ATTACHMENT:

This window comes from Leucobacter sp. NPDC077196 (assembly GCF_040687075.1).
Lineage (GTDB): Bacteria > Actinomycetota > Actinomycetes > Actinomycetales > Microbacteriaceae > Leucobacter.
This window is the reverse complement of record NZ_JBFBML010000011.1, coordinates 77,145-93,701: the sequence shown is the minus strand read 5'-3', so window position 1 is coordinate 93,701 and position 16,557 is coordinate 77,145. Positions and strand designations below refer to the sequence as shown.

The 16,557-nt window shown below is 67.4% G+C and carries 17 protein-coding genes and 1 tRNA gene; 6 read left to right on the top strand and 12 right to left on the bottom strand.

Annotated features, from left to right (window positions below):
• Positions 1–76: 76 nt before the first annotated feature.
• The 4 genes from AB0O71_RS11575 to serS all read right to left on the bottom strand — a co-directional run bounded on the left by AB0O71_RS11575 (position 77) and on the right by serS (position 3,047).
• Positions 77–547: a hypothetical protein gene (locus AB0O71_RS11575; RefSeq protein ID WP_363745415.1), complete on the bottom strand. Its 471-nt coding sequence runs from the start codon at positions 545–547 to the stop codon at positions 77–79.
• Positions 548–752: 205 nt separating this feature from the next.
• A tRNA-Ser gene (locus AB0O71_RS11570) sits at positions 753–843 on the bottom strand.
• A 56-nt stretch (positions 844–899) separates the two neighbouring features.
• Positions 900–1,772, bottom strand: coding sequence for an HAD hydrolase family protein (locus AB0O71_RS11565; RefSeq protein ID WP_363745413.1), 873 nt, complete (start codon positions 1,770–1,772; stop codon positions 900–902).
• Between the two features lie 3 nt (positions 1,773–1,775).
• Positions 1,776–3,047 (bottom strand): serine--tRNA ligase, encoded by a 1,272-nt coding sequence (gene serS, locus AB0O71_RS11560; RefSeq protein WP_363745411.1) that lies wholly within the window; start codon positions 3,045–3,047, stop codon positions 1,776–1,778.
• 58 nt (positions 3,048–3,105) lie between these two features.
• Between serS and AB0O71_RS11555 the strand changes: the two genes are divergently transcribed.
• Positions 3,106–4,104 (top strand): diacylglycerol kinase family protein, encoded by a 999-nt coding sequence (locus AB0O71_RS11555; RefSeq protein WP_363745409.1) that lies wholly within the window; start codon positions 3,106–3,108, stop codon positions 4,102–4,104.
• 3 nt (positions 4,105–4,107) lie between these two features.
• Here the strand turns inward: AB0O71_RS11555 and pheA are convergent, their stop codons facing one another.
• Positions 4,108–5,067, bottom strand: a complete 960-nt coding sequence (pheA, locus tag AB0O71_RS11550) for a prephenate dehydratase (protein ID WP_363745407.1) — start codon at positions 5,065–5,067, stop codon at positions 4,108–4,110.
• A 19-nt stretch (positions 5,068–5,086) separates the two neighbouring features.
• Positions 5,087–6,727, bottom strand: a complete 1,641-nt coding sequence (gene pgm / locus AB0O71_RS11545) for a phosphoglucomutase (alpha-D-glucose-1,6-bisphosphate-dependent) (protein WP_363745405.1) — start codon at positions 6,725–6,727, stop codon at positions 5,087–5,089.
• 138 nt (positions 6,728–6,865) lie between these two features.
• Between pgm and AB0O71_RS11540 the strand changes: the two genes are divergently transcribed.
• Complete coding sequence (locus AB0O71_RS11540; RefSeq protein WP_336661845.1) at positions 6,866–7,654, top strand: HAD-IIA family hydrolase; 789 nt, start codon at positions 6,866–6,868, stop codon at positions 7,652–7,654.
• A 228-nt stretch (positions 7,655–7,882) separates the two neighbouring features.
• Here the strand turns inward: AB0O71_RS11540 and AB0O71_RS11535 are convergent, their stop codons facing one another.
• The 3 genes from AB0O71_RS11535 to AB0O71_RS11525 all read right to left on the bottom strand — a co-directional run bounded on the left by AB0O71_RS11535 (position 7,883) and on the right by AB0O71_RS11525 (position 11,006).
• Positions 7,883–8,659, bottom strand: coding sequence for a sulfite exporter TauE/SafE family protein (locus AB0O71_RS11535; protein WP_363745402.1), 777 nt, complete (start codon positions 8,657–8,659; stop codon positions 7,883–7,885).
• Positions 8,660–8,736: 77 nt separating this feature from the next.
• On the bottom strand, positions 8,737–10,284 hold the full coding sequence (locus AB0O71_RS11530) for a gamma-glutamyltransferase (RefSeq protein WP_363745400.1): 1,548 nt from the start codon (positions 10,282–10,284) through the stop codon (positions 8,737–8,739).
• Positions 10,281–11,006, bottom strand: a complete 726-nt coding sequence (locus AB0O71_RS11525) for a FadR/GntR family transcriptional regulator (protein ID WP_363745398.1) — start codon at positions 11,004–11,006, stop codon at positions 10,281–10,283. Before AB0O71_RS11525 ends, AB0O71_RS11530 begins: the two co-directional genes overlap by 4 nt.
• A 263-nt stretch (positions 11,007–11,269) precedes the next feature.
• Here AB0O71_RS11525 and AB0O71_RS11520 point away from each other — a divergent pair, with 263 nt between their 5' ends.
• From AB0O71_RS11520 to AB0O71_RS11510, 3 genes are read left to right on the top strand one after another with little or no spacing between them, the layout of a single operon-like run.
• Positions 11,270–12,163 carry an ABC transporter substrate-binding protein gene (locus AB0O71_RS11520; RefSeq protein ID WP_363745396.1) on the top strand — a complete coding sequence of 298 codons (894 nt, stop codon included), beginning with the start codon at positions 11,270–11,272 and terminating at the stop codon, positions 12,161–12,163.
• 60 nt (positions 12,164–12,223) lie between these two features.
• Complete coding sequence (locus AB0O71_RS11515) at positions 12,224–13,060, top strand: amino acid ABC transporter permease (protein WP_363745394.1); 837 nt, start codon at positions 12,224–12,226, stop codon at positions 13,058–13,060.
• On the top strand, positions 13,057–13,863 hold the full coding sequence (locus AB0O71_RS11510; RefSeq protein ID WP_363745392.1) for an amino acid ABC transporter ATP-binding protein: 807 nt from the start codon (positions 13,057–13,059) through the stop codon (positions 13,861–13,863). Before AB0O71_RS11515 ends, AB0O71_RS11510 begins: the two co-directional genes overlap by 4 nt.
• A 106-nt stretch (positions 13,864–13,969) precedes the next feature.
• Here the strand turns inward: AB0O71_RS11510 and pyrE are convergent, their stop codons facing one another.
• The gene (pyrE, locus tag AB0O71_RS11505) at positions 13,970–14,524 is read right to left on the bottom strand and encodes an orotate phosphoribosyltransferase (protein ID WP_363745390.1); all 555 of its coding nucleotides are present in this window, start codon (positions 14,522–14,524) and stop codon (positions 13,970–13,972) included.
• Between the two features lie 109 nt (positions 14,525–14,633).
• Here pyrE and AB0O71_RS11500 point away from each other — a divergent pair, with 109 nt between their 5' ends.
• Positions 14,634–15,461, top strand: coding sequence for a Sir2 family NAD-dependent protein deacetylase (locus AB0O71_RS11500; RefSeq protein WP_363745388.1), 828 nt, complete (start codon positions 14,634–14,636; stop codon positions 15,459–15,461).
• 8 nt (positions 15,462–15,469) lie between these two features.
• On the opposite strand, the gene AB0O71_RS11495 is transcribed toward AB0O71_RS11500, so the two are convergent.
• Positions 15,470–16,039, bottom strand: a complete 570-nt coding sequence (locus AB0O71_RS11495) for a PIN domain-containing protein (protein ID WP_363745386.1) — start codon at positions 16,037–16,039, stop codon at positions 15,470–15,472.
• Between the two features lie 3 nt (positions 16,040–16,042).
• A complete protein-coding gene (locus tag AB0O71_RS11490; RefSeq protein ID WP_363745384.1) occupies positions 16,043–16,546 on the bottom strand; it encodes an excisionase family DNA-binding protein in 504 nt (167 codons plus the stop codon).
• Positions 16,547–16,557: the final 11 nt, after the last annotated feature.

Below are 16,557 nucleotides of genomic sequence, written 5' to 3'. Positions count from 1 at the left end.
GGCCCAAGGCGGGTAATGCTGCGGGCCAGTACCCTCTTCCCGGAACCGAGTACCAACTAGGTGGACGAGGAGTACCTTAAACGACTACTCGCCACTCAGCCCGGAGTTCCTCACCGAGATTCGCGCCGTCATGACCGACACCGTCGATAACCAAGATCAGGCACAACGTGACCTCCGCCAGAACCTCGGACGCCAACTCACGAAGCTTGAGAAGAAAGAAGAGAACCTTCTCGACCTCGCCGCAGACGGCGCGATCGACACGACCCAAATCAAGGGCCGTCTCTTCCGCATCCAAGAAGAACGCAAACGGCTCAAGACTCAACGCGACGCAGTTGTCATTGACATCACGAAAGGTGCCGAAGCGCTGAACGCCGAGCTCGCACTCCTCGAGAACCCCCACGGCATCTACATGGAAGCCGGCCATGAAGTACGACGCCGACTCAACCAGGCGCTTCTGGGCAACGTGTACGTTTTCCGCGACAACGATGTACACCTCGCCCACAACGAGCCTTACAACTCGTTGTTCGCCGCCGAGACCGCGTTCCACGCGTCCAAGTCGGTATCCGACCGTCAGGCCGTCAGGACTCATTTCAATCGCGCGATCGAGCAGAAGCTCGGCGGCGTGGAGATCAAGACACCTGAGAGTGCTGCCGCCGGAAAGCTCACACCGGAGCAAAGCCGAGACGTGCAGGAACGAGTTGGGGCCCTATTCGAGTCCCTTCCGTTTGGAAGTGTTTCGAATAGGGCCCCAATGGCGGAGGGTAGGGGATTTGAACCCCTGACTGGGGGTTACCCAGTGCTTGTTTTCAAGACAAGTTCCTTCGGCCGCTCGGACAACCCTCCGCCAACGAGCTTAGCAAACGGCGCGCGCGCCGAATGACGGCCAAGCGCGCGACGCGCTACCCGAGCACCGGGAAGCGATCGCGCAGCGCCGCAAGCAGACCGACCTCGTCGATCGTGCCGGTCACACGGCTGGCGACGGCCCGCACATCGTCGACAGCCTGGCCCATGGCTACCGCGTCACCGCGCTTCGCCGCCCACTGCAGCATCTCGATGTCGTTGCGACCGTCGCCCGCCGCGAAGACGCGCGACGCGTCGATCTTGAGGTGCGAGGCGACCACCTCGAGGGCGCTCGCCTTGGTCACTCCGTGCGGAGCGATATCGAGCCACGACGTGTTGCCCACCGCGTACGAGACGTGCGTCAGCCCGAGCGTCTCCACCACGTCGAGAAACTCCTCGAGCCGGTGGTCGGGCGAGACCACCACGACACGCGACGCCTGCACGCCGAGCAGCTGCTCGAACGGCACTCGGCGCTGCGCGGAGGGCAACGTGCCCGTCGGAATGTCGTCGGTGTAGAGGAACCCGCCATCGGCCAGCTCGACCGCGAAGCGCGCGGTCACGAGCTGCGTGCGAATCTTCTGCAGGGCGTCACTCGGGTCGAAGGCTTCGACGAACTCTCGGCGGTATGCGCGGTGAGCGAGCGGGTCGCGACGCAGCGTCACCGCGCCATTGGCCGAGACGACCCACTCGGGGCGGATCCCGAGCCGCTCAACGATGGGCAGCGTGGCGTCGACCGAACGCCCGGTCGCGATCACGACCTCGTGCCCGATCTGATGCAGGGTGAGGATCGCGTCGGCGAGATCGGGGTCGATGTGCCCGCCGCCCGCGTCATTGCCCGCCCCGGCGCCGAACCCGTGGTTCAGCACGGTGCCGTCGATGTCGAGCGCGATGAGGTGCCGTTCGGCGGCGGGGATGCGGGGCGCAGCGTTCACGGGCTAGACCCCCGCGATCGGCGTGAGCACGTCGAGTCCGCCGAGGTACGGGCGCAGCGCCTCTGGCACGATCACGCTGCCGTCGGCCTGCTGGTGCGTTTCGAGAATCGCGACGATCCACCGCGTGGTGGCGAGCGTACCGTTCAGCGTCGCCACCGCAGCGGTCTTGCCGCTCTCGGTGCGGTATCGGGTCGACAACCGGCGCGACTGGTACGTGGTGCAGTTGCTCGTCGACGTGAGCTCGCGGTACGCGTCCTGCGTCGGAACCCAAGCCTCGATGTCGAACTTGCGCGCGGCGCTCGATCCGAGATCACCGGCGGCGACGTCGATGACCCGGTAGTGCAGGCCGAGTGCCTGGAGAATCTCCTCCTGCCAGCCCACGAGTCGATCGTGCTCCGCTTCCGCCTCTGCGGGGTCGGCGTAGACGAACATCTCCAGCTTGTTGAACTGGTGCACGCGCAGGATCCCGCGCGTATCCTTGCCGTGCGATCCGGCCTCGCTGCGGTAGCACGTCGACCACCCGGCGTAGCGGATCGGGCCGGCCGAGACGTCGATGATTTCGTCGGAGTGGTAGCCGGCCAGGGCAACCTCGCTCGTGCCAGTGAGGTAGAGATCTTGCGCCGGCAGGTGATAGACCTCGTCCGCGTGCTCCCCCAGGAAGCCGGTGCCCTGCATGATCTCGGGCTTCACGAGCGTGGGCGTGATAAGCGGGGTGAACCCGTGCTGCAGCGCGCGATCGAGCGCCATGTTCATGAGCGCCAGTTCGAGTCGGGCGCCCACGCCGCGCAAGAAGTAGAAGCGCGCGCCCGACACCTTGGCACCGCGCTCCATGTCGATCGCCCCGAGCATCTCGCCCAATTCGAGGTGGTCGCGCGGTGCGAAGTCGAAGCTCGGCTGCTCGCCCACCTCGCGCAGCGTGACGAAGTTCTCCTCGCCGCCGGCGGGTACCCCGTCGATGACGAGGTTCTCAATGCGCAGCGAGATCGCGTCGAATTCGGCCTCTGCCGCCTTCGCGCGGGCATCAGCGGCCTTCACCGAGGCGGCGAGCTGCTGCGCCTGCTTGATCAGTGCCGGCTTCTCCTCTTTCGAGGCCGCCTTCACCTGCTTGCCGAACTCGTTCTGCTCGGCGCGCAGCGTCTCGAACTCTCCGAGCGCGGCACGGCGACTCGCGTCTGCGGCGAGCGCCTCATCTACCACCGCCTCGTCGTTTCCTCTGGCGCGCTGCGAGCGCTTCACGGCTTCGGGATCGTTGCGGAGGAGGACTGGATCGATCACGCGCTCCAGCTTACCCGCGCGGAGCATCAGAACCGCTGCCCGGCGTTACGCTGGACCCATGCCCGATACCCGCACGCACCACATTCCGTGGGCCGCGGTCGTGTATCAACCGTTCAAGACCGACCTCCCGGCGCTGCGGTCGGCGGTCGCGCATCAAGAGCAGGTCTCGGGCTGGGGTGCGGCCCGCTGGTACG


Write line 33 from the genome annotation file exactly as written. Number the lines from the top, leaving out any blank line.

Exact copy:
• A 263-nt stretch (positions 11,007–11,269) precedes the next feature.